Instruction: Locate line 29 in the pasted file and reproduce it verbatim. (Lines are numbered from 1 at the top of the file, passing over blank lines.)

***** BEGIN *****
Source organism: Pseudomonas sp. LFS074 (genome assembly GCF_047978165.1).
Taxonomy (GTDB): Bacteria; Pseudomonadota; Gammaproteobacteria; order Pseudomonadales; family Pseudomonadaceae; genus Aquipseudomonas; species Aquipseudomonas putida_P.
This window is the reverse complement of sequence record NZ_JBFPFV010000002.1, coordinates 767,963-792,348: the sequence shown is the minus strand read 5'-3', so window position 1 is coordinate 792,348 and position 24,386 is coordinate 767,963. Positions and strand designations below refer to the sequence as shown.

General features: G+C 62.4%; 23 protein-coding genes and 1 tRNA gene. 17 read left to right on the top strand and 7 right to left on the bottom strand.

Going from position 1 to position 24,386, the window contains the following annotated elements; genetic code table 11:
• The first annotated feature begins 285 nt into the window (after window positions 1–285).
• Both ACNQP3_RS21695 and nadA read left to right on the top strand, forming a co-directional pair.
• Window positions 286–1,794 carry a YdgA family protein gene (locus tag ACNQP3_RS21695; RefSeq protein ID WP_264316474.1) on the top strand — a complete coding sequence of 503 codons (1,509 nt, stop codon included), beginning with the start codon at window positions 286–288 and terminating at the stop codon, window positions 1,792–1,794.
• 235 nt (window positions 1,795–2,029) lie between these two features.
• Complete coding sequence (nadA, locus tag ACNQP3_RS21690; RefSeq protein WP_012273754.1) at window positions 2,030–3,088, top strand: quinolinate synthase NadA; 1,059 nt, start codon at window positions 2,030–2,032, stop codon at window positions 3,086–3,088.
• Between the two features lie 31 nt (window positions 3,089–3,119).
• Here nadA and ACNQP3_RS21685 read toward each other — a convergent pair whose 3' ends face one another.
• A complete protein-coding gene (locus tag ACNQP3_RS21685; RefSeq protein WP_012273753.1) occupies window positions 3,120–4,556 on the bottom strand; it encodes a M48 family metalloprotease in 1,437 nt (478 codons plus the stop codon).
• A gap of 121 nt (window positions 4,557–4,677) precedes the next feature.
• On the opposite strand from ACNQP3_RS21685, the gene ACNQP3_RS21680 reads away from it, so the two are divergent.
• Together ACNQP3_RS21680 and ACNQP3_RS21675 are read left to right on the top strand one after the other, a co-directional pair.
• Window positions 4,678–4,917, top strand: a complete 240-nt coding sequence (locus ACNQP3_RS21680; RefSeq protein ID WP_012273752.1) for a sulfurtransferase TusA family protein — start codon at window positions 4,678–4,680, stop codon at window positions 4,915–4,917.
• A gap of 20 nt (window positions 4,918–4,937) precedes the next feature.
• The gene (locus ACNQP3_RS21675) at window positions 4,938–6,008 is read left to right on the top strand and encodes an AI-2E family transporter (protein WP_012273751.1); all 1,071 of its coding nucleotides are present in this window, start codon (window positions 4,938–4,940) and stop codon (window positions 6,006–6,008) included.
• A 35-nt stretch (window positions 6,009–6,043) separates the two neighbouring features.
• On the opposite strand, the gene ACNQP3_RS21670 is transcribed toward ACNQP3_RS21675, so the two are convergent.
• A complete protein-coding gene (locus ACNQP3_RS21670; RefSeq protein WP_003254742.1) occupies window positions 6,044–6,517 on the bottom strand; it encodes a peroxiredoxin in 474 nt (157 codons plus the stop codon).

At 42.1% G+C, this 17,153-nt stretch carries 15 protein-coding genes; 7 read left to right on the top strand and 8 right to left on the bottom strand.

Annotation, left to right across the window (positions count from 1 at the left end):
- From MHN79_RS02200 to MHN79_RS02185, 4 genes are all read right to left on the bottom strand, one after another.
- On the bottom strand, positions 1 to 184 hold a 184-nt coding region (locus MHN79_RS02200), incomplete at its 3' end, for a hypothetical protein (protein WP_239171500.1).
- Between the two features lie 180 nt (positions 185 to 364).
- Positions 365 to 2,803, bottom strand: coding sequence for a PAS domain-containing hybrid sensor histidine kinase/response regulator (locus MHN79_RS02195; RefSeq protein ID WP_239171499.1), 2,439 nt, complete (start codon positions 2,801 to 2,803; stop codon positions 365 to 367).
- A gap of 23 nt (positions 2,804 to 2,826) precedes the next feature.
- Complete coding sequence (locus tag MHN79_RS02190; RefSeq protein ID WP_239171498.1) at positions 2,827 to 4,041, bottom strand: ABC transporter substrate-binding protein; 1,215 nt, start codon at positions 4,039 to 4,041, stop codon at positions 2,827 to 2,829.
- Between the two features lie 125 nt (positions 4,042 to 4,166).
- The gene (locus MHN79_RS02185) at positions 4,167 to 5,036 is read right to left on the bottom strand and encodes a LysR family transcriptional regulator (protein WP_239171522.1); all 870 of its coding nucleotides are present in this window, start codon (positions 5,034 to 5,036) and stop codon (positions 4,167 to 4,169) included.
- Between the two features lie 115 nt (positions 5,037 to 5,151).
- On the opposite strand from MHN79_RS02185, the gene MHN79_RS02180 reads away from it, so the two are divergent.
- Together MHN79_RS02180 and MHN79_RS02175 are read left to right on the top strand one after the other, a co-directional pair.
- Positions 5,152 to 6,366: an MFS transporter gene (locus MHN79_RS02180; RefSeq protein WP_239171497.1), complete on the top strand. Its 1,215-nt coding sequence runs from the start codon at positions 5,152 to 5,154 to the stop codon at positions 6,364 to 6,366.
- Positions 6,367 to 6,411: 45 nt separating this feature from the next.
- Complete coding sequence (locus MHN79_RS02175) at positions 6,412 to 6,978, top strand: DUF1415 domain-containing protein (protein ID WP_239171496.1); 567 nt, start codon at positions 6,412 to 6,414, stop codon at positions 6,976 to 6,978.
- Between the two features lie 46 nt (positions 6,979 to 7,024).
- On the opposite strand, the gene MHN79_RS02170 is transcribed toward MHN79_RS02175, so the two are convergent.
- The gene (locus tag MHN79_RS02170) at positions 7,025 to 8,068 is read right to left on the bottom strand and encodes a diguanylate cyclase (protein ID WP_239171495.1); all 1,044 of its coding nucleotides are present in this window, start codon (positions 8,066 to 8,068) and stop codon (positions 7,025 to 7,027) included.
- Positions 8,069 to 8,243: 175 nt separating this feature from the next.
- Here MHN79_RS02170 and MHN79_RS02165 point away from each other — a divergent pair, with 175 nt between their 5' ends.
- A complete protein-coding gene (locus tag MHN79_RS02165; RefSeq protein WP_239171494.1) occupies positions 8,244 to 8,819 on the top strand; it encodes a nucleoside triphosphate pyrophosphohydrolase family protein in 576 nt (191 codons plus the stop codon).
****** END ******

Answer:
- A gap of 23 nt (positions 2,804 to 2,826) precedes the next feature.